An unrelenting repetitive kick puts the listener in a trance-like state, while synthetic tones breach their subterranean dimensions, clouded in a noisy aura as they counter with a forceful legato. They swath everything in a thin layer of dust, enough to add a deeper dimension to the kicks monotonous drone without subverting its functional dance demands. This is Syndrome, the first cut from Ital’s debut solo outing on Gang of Ducks, Toxic Work Environment. On paper this looks like little more than the latest tedious adventures in to modern Techno’s stale and predictable world, but give it a moment and the opening track delivers much more than what its barren cover might first suggest. The syncopated hats offer a new rhythmical dimension to the kick droning on in 4/4, while the thin layer of synthesisers that coat the overall arrangement adds a surprising sense of progression to the track. Syndrome intrigues and lures the listener in, to the point where the repetitive beat is not as obvious as it first appears and drifts in and out of the listener’s conscious stream while the melodic parts ensure to hold your attention, even if it is only at a subconscious level. It’s functional with the focus clearly set on the dance floor, but there’s also something underscoring the track, something like a feeling, something brooding but not as obvious. It gives a tangible form to the track, and lets function play second fiddle for once.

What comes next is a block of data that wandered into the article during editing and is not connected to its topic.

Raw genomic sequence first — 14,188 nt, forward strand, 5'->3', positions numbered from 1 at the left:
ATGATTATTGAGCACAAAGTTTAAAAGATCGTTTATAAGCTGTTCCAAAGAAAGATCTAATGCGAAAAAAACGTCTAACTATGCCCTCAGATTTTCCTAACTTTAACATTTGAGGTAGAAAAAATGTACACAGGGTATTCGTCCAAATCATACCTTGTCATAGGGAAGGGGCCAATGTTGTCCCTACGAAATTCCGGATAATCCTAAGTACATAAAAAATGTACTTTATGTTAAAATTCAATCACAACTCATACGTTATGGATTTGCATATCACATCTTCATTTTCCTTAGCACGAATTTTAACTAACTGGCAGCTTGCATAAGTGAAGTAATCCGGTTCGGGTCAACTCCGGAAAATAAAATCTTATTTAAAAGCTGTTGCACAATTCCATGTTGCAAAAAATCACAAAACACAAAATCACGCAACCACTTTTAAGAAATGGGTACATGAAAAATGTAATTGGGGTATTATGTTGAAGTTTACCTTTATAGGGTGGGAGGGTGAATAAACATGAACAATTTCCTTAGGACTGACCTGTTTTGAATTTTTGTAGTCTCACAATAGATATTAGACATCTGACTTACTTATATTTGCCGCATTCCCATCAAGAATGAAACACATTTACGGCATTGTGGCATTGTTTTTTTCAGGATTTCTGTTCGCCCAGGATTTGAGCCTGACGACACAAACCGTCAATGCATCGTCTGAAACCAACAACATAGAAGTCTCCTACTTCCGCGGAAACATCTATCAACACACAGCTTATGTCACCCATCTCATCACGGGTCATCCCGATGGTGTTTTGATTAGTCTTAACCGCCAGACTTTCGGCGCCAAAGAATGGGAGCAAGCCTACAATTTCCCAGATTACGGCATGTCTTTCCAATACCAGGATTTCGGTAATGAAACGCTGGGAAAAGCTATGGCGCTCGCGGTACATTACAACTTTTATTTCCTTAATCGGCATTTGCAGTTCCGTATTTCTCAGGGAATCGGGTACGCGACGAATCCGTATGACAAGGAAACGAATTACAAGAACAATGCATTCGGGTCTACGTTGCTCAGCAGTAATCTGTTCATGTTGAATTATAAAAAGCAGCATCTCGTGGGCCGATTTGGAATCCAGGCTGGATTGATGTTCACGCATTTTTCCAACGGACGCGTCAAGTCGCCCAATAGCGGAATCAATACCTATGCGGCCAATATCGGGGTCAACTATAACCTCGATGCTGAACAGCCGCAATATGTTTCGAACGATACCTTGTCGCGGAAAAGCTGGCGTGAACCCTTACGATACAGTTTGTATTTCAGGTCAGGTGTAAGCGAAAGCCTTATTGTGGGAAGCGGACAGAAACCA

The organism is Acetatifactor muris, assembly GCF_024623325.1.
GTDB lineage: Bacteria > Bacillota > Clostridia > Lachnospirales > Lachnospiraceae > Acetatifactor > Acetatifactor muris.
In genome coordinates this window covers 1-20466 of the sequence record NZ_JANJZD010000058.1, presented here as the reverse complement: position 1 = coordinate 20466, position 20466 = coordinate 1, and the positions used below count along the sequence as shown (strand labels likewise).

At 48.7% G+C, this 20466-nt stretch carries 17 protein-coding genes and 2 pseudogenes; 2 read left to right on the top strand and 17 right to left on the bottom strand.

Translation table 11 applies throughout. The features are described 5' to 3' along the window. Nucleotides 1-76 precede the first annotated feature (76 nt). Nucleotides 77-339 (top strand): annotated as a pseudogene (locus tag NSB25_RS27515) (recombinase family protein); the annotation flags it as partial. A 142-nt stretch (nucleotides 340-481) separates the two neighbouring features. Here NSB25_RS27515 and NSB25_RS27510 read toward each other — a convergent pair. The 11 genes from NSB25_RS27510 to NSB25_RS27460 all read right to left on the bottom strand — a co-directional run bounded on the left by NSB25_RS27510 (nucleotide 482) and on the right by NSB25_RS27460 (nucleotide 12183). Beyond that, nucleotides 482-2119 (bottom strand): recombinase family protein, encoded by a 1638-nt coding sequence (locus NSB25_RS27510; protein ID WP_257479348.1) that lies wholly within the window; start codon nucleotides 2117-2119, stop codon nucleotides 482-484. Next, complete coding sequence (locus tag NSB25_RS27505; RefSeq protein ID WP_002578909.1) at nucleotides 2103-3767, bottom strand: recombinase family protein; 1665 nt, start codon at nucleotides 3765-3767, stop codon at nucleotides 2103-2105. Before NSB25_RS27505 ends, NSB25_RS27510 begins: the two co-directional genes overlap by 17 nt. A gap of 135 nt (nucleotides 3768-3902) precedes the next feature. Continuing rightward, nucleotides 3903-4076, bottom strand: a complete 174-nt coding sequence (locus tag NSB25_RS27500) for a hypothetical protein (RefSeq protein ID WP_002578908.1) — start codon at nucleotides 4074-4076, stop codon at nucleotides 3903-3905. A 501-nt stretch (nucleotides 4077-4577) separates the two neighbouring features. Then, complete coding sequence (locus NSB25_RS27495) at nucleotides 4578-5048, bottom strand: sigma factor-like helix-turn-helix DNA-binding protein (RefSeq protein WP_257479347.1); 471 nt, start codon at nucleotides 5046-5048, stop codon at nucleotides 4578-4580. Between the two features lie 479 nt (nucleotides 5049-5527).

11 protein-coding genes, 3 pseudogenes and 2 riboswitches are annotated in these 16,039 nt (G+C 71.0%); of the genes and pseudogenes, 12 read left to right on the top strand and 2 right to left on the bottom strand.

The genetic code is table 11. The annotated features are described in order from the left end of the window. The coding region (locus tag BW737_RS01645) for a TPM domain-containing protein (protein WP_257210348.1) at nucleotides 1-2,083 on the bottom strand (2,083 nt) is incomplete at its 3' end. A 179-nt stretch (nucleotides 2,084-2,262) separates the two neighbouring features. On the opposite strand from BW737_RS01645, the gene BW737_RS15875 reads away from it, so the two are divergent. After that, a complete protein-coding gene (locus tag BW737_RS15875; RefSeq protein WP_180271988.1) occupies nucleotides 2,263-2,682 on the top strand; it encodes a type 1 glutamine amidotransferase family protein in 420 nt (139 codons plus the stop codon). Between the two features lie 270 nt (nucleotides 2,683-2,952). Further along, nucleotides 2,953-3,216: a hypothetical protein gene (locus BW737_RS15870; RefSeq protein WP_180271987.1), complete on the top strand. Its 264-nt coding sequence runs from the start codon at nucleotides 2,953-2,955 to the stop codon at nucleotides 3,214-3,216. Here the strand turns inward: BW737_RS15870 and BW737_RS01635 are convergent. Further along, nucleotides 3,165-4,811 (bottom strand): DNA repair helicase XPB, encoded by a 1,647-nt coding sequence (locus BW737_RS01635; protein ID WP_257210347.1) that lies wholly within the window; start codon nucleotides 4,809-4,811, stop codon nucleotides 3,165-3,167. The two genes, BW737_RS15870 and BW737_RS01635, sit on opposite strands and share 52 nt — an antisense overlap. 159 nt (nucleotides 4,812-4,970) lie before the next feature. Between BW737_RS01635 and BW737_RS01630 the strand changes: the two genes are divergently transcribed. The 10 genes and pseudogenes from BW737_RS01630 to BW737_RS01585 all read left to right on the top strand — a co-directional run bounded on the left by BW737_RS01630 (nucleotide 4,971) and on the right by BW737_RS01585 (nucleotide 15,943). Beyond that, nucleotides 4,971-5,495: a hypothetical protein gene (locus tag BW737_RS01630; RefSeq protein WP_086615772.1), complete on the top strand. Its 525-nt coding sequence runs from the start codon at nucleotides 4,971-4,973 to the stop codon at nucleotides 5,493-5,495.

It’s a sentiment that is carried across all four tracks of the release. The title track offers a more immediate appeal by adding some claps to the rhythm section, but it’s the magnanimous airy synthesisers that dominate the percussive section with a simple repetitive riff. It covertly suppresses the purpose of the kick-clap beat and adds that air of ominous foreboding that has become the calling card of the young Italian label. I venture ahead, but always with a sense of trepidation. Ital does well to perpetuate the feeling through the way he constructs his layers. There’s always some distance between the rhythm section and the melodies, working in unison to purport the dance function of the EP, without ignoring the immediate appeal of a simple yet absorbing melodic part. It’s something that comes together particularly well on Canker Sore. Many parts vie for your attention here, but nothing ever ventures into muddy territory as legato synthesisers delay into infinity and a punchy lower end keeps the progression moving forward. It’s inventive without falling into pure experimentalism, alluring and yet dismissive at the same time. Canker Sore makes it blatantly obvious that Toxic Work Environment is the best new Techno you will be most likely to hear today. While most artists working in the field have adopted the brazen Berghain aesthetic of the genre – some with more success than others – Techno has negated any sense of feeling, and depth has been waylaid for the superficiality of purpose. Toxic Work Environment gives us back some of that feeling back that we’ve lost in the vacuous industrial spaces of Berlin, without ignoring the functional demand that the music needs to survive. It makes The Citadel such a poignant closing track for the EP as it concludes in a beat-less arrangement featuring the same oppressive melancholic tones that have preceded it while demonic chatter bubbles up around the track. And while GOD’s beat-focussed rework has its own dance floor appeal, it’s almost a shame it exists at all and the EP would’ve been much more effective if it ended on the last few notes of Ital’s original. This flaw aside, I reiterate, Toxic Work Environment is the best new Techno you’ll hear today.